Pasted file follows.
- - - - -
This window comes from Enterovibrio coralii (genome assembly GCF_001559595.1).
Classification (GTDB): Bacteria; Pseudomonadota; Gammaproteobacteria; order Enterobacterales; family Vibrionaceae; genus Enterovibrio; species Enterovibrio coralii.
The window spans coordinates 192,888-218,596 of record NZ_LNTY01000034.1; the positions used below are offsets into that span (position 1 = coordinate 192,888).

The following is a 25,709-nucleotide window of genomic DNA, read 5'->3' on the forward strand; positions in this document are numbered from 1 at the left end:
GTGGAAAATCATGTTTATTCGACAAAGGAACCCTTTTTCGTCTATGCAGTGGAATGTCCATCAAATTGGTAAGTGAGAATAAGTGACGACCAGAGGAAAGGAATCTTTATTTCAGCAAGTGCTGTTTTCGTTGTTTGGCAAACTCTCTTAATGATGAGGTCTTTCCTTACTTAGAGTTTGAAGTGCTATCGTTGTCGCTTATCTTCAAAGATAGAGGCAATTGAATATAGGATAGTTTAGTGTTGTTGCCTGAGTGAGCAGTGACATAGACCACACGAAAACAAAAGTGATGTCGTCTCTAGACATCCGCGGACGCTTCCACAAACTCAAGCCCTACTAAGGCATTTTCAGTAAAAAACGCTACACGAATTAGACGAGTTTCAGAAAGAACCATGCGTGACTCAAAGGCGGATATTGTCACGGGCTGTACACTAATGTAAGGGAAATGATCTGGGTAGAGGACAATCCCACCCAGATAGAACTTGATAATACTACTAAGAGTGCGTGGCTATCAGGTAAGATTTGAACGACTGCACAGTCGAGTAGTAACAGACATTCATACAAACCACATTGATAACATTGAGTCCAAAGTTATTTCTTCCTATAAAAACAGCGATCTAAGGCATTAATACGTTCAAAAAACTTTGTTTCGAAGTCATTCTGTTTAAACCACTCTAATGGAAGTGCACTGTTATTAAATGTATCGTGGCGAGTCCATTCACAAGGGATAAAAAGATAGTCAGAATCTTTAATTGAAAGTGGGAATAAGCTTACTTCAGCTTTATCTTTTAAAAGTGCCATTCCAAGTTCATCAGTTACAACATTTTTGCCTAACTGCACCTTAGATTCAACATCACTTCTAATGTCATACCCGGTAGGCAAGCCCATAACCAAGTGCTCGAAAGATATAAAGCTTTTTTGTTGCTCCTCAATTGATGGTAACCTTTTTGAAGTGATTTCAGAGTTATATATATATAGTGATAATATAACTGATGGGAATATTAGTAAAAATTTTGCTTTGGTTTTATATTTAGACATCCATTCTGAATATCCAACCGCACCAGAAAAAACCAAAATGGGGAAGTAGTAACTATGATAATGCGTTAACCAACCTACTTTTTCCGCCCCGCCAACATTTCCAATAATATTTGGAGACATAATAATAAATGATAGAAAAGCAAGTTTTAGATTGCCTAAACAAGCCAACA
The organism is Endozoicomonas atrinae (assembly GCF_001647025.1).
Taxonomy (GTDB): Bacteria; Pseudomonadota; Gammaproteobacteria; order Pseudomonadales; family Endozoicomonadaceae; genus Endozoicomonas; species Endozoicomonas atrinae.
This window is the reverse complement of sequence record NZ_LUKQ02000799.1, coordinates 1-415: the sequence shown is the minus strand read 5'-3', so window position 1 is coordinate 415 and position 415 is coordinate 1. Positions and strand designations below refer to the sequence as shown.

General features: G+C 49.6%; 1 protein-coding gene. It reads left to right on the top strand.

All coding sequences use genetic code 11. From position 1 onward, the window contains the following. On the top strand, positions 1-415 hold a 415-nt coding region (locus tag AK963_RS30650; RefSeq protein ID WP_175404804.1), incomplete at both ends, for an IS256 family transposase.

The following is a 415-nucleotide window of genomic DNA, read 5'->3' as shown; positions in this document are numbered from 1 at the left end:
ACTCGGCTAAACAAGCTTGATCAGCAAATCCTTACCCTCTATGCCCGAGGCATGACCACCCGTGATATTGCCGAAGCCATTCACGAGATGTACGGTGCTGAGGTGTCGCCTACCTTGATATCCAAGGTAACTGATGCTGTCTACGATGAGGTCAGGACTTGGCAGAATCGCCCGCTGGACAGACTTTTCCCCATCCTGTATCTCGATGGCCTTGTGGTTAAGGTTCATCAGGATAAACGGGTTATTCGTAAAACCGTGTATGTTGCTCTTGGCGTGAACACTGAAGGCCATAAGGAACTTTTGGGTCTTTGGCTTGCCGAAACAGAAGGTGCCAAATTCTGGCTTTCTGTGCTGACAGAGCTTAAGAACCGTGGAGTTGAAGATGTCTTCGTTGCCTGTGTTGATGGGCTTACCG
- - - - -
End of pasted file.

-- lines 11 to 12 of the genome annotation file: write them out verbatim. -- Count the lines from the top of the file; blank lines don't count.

The following is a 415-nucleotide window of genomic DNA, read 5'->3' as shown; positions in this document are numbered from 1 at the left end:
ACTCGGCTAAACAAGCTTGATCAGCAAATCCTTACCCTCTATGCCCGAGGCATGACCACCCGTGATATTGCCGAAGCCATTCACGAGATGTACGGTGCTGAGGTGTCGCCTACCTTGATATCCAAGGTAACTGATGCTGTCTACGATGAGGTCAGGACTTGGCAGAATCGCCCGCTGGACAGACTTTTCCCCATCCTGTATCTCGATGGCCTTGTGGTTAAGGTTCATCAGGATAAACGGGTTATTCGTAAAACCGTGTATGTTGCTCTTGGCGTGAACACTGAAGGCCATAAGGAACTTTTGGGTCTTTGGCTTGCCGAAACAGAAGGTGCCAAATTCTGGCTTTCTGTGCTGACAGAGCTTAAGAACCGTGGAGTTGAAGATGTCTTCGTTGCCTGTGTTGATGGGCTTACCG